Death is in the air on Twitter.
On Thursday night on the platform, where #RIPTwitter was trending globally, users wrote what they feared would be their last posts, bidding worried goodbyes and listing other (more stable) social media platforms where they can yet to be found.
They were reacting to terrible news from inside Twitter. On Thursday, dozens of the social media company’s remaining employees appeared to reject owner Elon Musk’s ultimatum to work “extremely hard”, throwing the communications platform into utter disarray and raising serious questions about how long of his survival.
A version of this article first appeared in the “Reliable Sources” newsletter. Sign up here to receive the daily digest chronicling the changing media landscape.
The death of Twitter would have far-reaching consequences, given how integral the platform is to global communications. The platform has often been compared to a digital public square. World leaders use Twitter to communicate, journalists use Twitter to gather information, dissidents in repressive countries use Twitter to organize, celebrities and big brands use Twitter to make important announcements, and the public often uses Twitter to monitor everything in real time.
If the platform were to disappear or become unusable due to instability issues, there would be no space to immediately replace it and communications could fracture across multiple social media websites, resulting in seismic disruption and slowed information flow. .
Inside the company’s Slack, a massive resignation did indeed occur after Musk’s 5 p.m. deadline for employees to come to an adopted decision. Hundreds of employees appear to have quit, accepting Musk’s offer to leave in exchange for three months of layoff.
Employees flooded the “#social-watercooler” channel with the hi emoji, indicating that they had opted out of signing Musk’s pledge. A similar series of events unfolded on the Slack channel earlier this month as Musk killed around 50% of the company’s 7,500 employees at the time.
A former Twitter executive who recently left the company described the situation as a “mass exodus”. Asked about the situation, the former manager said: “Elon finds he can’t bully top talent. They have a lot of options and won’t put up with his antics.
“They will have a hard time keeping the lights on,” the former executive added.
That assessment was universally shared by the other half-dozen current and former employees on Thursday. It was bad enough after Musk executed massive layoffs at the company earlier this month. So bad that Twitter asked some of the people it fired to come back a few days later. The situation has only worsened since then.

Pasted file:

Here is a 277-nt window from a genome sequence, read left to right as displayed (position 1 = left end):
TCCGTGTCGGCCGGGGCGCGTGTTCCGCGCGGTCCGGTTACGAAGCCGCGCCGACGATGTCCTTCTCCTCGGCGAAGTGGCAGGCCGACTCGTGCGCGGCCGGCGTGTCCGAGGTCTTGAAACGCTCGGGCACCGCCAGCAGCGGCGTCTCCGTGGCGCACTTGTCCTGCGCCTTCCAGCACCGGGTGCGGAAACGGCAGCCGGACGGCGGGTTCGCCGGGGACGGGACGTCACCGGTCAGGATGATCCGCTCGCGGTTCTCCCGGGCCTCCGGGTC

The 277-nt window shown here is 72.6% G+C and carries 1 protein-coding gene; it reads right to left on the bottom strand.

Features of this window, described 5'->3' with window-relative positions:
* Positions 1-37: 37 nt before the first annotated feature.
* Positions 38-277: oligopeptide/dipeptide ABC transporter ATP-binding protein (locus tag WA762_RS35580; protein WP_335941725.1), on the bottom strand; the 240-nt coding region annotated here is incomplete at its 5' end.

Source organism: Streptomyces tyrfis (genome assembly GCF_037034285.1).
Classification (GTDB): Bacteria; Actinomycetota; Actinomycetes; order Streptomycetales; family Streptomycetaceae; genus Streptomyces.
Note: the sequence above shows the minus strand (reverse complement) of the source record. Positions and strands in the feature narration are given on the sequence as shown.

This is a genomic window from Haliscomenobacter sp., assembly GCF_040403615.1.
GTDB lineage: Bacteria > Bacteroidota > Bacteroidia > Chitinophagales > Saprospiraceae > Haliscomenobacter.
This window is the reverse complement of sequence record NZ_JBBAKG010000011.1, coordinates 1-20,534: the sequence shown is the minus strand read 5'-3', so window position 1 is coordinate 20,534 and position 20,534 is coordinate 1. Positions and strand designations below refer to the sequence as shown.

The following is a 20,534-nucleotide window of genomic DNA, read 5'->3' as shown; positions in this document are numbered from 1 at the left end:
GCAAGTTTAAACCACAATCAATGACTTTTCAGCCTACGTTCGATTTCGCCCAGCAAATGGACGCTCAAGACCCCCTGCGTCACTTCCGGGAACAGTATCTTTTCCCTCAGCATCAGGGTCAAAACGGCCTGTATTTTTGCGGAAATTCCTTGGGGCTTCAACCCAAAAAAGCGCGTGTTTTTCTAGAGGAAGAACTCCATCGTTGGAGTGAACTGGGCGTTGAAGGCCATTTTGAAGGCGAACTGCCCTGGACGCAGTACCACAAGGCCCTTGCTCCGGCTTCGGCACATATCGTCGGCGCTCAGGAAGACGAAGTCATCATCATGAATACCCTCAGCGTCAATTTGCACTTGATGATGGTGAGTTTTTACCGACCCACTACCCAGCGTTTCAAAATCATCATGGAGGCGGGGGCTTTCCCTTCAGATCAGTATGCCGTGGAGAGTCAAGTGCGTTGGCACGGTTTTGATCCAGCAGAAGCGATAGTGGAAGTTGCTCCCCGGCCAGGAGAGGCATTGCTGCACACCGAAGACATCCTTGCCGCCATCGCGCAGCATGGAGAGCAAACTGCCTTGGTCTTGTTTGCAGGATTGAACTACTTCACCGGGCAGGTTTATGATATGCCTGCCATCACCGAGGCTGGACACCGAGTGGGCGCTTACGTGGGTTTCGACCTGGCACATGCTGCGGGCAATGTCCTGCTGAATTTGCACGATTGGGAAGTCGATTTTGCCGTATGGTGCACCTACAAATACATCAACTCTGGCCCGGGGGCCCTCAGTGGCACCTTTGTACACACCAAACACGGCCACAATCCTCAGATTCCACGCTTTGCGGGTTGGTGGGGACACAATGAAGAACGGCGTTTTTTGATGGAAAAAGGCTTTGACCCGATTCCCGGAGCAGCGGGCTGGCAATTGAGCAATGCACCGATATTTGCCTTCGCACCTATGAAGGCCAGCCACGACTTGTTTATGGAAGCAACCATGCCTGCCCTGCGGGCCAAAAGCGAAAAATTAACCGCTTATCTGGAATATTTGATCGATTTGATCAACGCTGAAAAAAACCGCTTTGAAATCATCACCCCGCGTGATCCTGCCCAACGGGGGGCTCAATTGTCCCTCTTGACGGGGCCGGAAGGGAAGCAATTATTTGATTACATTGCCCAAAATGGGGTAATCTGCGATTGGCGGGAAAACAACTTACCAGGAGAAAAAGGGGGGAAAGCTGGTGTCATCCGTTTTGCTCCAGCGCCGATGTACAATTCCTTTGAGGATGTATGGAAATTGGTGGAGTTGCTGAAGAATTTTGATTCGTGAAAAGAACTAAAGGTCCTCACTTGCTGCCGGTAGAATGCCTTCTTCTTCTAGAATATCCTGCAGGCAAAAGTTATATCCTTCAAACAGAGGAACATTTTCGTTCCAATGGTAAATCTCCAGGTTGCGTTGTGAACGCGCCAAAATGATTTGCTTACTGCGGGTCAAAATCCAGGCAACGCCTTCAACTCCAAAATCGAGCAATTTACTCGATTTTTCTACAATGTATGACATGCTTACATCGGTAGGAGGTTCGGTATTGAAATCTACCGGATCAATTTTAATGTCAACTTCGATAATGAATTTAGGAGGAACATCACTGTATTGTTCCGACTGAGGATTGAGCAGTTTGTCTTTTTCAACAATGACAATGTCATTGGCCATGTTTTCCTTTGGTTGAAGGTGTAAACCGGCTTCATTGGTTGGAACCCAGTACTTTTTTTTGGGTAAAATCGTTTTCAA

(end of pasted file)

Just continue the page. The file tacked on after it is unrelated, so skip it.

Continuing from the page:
In fact, Twitter management was in panic mode hours before the deadline expired, people familiar with the matter said, explaining that senior executives were “jostling” to convince talent to stay with the company.
Musk himself seemed to finally realize the grim situation, emailing all staff relaxing his previously uncompromising anti-distance work stance. “When it comes to remote work, all that’s required for approval is that your manager takes responsibility for making sure you’re making a great contribution,” Musk said in the email.
It didn’t seem to do much good.
Two employees who decided to reject Musk’s ultimatum on Thursday made it clear why they were doing so. “I don’t want to stick around to build a product that’s poisoned inside and out,” one said, later adding that it felt good to make a decision “in line with what I stand for”.
A recently laid off employee who keeps in touch with former colleagues said: “People don’t want to sacrifice their sanity and family life to make the richest man in the world even richer.”
And Twitter appeared to grab the mess on its hands Thursday night, sending an email to staff informing them that it has again closed all of its offices and suspended access to employee badges, presumably to protect its systems and data.
Twitter’s already decimated communications service did not respond to requests for comment. But Musk nodded to the situation in a tweet.
“How do you make a small fortune in social media? » Musk asked. “Start big.”
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